Writer/Director Scott Frank adapts Lawrence Block’s novel A Walk Among the Tombstones, a bleak crime thriller depicting an ugly world made uglier by human beings. The ever reliable Liam Neeson stars as Matt Scudder, a goofily named gumshoe ex-cop hired by a high profile drug dealer to investigate the murder of his wife. Frank attempts, very early on, to create a sticky, slimy atmosphere, highlighted by a fantastically creepy opening credits montage depicting sexual assault and violation of a captive woman. Carlos Rafael Rivera’s soundtrack rolls softly behind the credits and it sets the film off to an effectively murky start.
Lawrence Block himself has stated that Neeson is, “at the top of” his “personal Scudder wishlist,” and it’s easy to tell why. Neeson’s acting skill set is perfect for the character, and here he gets a chance to give his vacant, distant, alcoholic skills a real workout. Scudder’s snooping around is often inter cut with stock “villain stalking” sequences, with David Harbour putting on his creepiest act possible. Indeed, A Walk Among the Tombstones seems driven to get under the audience’s skin. Scott Frank, throughout the film, practically shouts, “Look how bleak and gritty this is!” as multiple images of provocative violence flash one after another.
Fortunately he succeeds. He is depicting a world in which there are few heroes (several of the most “sympathetic” characters are gangsters) and the heroes (Scudder), trudge along with their collars turned up, nihilism seeping into every word of dialogue. Only one woman in the entire film has a line of dialogue (and it’s in voice over, no less) and the rest are raped, killed, and butchered. The cinematography matches the tone perfectly, drained of much color and dealing with shades of gray.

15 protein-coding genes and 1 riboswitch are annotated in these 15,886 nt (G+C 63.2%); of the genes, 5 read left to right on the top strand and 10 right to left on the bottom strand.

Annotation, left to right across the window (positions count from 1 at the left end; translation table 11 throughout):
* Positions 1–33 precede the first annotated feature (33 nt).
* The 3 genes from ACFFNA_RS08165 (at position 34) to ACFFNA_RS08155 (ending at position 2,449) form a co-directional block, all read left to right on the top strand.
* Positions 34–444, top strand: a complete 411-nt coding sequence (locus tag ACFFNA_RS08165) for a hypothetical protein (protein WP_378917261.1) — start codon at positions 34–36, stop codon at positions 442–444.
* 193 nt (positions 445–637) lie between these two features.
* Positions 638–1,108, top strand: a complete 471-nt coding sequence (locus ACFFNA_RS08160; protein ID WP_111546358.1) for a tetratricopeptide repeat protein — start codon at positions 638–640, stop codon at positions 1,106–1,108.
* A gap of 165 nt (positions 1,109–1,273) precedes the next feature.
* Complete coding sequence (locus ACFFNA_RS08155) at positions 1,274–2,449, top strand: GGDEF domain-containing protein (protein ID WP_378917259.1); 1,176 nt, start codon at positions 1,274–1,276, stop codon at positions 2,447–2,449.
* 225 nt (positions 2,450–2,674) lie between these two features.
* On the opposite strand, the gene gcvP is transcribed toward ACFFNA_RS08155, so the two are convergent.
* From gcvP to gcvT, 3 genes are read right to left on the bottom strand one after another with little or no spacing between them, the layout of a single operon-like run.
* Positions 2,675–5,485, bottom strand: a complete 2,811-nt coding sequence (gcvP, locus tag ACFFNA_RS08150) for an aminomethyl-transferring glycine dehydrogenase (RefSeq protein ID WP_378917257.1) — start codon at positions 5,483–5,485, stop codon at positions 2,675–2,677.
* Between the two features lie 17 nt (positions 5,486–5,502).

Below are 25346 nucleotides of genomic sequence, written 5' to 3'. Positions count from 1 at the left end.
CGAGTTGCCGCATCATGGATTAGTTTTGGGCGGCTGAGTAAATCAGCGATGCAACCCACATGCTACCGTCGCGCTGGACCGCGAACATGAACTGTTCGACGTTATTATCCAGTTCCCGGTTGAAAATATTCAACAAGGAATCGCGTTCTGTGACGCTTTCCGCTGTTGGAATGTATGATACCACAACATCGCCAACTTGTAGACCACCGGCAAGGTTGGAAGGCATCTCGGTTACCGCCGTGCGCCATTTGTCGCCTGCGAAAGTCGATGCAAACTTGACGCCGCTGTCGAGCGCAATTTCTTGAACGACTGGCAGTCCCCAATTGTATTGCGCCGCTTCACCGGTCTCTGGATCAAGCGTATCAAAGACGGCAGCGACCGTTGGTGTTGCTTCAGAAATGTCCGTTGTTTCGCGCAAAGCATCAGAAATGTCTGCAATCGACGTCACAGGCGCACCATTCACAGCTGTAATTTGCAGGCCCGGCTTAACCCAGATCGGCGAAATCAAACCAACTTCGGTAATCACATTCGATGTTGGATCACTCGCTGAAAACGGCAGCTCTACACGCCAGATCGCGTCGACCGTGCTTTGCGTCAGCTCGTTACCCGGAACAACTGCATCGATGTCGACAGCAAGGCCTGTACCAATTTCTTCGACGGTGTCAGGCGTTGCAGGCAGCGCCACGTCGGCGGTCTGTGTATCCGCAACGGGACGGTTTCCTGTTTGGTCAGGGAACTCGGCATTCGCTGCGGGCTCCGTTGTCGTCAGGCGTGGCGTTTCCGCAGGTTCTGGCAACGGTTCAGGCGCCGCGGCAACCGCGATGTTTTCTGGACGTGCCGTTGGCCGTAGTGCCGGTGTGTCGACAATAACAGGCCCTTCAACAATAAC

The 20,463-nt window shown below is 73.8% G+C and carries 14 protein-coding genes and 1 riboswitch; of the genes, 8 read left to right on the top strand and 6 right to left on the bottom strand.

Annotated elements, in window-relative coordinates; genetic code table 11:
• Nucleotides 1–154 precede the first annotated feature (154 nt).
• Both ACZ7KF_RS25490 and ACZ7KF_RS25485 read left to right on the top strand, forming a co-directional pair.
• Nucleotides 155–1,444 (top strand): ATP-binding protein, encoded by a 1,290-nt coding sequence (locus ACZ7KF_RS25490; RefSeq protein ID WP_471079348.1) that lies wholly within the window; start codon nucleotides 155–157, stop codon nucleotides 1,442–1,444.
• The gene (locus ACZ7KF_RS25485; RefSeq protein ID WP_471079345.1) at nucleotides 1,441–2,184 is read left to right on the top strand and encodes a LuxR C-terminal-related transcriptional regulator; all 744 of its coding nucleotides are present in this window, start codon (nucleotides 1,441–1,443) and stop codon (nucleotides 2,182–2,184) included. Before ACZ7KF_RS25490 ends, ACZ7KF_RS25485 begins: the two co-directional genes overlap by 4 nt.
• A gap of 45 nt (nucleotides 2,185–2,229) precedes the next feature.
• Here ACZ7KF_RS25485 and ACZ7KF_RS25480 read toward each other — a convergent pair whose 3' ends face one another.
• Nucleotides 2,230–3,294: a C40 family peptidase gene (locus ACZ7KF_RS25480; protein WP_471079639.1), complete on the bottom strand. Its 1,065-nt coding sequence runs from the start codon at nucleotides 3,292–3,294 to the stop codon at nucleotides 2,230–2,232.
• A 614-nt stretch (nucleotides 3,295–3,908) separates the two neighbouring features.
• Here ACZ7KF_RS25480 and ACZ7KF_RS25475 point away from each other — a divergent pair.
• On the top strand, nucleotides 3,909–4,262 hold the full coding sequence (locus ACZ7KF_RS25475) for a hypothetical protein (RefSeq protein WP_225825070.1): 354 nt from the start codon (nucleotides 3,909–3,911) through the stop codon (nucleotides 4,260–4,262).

The film does hit many of the genre tropes beat for beat but Frank’s execution is admirable (the film’s final 15 minutes are riveting). In fact, he has convinced me to never read the novel, as he takes a weak, worn out story and weaves it into a gritty thriller full of 70’s-esque toughness. It’s a dark, nasty world and people are even nastier. The lone spot of optimism comes in the form of Scudder’s relationship with TJ, a homeless adolescent with aspirations of becoming a P.I. Ultimately Frank’s direction overcomes his own lackluster writing (the villains are empty and Dan Stevens is given nothing to work with) with admirable direction. If anything, it acts as a vehicle for the consistent Neeson, who takes a break from endless action sequels to take on a (relatively speaking) compelling character.